Can you bike in the winter?

Can you? Yes. Should you though? Sure, why not.

Unfortunately this is not my bike.

Winter biking is about preparation and discipline. So is a business. The same traits that prompt me to try winter biking also prompted me to open an Etsy store. So, this still relates to Quest for Cute 😉 I dare you to challenge yourself and bike once this winter!

I wrote this post in November, which is fully fledged winter in Minnesota (Wisconsin, I miss you). You may have thought good biking weather ended in September. WRONG! You can bike all year, except for maybe December-January (depends how snow covered the bike lanes/trails/sidewalks are).

Well my friends, I am about to demystify winter biking! The key is layers. Here is a list of what I wear:

  1. Sweatpants

That’s right, sweatpants! The kind you get from college. You could also probably purchase them from any superstore for a reasonable price. Notice how I didn’t write spandex?

2. Leggings

Sometimes when it gets chilly (around 10 degrees) I will wear leggings under my sweatpants.

3. Athletic shoes

My feet actually don’t get very cold while biking, but if your toesies are prone to freezing, you could wear boots, or plastic bags over your shoes (seriously, bags are great) I wear normal athletic shoes with some socks!

4. Socks!

I wear crew socks until it drops to the notably chilly temp of around 10 degrees, then I will wear my wool socks.

5. Shirt

Ever heard the expression ‘cotton kills’? Cotton won’t keep you warm or dry- it will keep you wet and and cold though! My bike commute is short enough that cotton doesn’t pose a danger (about 7 miles, takes me about 40 minutes) so I still wear cotton sometimes, but otherwise I wear a long sleeve or short sleeve dry wicking Nike shirt. You can definitely tell the difference in the quality.

6. Sweatshirt

Ok again cotton kills, but I alternate between a cotton and polyester sweatshirt depending on my laundry situation. The shirt helps buffer the sweat, so no dying during my 7 mile ride.

7. Windbreaker

You know those 3 layer jackets you get from Columbia or Northface? I just use the outer shell over my sweatshirt. I found the inner fleece to be itchy, constricting, and gross after biking. The sweatshirt is roomier.

8. Gloves + Mittens

Hands do get cold, and you need a little more mobility to effectively shift and break. I wear a pair of wool gloves underneath loose, soft mittens. This gives me the warmth and mobility I need.

9. Balaclava

I wear a face mask when it hits between 10-20 degrees. It keeps my face toasty.

10. Hat

I always wear a hat, starting around 55 degrees and under, otherwise ears get chilly! I wear it on top of my balaclava too.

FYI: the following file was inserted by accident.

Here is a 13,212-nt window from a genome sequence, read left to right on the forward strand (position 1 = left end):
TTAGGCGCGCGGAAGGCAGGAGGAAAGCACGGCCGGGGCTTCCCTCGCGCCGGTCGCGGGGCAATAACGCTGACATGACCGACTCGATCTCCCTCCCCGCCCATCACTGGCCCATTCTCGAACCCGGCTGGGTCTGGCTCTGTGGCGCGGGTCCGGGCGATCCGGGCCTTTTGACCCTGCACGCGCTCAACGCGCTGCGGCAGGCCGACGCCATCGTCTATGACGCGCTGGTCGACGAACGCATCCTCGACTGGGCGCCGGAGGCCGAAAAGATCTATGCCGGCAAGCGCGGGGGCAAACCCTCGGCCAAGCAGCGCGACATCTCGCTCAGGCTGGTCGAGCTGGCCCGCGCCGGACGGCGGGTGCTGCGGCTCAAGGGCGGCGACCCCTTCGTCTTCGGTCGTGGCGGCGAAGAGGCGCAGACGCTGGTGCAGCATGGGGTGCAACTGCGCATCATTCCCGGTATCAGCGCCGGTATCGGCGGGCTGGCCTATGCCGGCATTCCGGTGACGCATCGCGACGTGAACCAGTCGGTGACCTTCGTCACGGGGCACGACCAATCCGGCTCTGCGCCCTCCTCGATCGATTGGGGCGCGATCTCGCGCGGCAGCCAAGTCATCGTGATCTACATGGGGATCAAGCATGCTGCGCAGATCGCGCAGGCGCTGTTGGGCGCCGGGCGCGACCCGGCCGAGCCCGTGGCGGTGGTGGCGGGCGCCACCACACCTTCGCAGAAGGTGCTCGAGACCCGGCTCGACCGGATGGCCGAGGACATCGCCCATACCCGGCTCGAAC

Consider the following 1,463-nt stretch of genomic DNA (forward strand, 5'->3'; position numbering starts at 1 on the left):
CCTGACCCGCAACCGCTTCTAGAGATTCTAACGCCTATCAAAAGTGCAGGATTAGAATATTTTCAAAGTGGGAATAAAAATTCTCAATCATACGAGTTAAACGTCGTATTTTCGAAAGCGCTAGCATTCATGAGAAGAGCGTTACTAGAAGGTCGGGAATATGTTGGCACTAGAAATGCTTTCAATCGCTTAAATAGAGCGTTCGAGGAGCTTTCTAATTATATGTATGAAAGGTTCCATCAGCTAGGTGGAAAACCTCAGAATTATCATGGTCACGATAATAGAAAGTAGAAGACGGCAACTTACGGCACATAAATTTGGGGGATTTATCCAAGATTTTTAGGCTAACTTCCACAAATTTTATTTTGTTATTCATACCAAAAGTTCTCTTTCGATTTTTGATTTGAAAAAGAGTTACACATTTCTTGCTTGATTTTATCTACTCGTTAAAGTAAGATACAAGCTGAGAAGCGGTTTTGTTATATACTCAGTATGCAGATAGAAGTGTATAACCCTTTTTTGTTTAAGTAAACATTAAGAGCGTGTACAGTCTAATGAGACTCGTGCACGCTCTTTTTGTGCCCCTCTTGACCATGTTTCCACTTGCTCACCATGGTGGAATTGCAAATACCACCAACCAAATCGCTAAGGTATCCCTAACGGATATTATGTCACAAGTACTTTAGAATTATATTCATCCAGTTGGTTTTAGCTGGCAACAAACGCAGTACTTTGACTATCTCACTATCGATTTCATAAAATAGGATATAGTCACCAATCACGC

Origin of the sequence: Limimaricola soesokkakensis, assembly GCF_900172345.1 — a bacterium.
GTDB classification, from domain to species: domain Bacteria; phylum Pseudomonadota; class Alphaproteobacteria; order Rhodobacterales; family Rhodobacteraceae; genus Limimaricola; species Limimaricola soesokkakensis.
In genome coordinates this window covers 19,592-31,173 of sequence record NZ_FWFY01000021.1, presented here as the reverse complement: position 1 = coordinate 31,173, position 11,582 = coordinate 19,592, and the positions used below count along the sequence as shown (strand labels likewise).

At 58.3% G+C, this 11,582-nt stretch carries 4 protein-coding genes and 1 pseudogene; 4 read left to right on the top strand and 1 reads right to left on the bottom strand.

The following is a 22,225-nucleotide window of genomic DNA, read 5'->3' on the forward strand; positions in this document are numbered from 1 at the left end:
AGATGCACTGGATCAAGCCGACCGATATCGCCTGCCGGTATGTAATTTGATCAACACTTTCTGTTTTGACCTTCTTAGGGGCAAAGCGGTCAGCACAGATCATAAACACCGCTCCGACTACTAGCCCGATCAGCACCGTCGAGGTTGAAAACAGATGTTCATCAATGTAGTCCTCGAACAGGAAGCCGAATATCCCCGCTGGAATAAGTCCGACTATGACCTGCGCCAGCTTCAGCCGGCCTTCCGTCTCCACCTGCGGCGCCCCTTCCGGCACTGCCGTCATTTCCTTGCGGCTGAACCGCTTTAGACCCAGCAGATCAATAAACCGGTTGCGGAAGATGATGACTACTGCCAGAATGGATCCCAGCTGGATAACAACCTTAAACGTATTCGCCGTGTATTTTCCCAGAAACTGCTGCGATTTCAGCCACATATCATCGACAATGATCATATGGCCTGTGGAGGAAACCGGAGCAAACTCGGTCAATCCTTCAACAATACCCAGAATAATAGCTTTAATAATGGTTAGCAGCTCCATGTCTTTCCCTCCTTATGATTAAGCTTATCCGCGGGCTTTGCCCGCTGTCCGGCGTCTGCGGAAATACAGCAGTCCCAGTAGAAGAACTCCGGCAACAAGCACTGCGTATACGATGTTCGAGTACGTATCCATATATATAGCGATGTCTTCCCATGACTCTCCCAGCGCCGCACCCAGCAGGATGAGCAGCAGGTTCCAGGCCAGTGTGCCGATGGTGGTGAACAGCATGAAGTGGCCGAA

11. Glasses/Goggles

I wear cheap safety classes I got for $10 off Amazon to stop the wind from freezing my eyeballs at zero degrees. They do fog up a little bit, but for the price and the infrequency of me biking in 0 degrees, it works just fine. My husband got a pair of ski goggles for $40 from REI on sale, which seem to work well and don’t fog up. Also, he looks a lot cooler than I do. But otherwise, cheap glasses will do, especially when paired with the balaclava and hat.

So that’s all my gear. But gear will only get you so far, and you may be wondering- what about the ice???

I did in fact hit a patch of ice last year and slid off my bike. The good news is, there was so much snow it was like landing into a snowy cushion. I only had a bruise where my saddle hit my thigh, but other than that, it was a pleasant fall. Also, my multiples layers padded me as well. As long as there isn’t a foot of snow to bike through, you can bike! 🙂

Additional accessories to consider:

A safety vest ($10 at Menard’s)

Here in Minnesota, it gets dark at 4:30PM in the winter. That means I am always biking in the dark. I noticed a visible difference when I started biking with a high visibility vest- cars gave me the space I needed, they were like “Whoa this girl is safe! Here’ s a 20 foot buffer!”

Front and rear light

We never see the light of day in the north. I like to have front and rear lights to increase my visibility and spot and patches of ice.

Pannier

This is a given! I use it for every season to carry my crap around. It’s waterproof and can hold alllll my layers, for those last minute Midwestern weather changes!

Bus Pass

In case there’s a last minute snow storm and you actually can’t bike home :0

Cell phone

So you can call your friend to pick you up if you beef it on the ice 🙂

That’s it for now! Give it a try and let me know how it went. Remember to take it slow, keep an eye out for ice, and enjoy the freedom of winter biking and the trails all to yourself.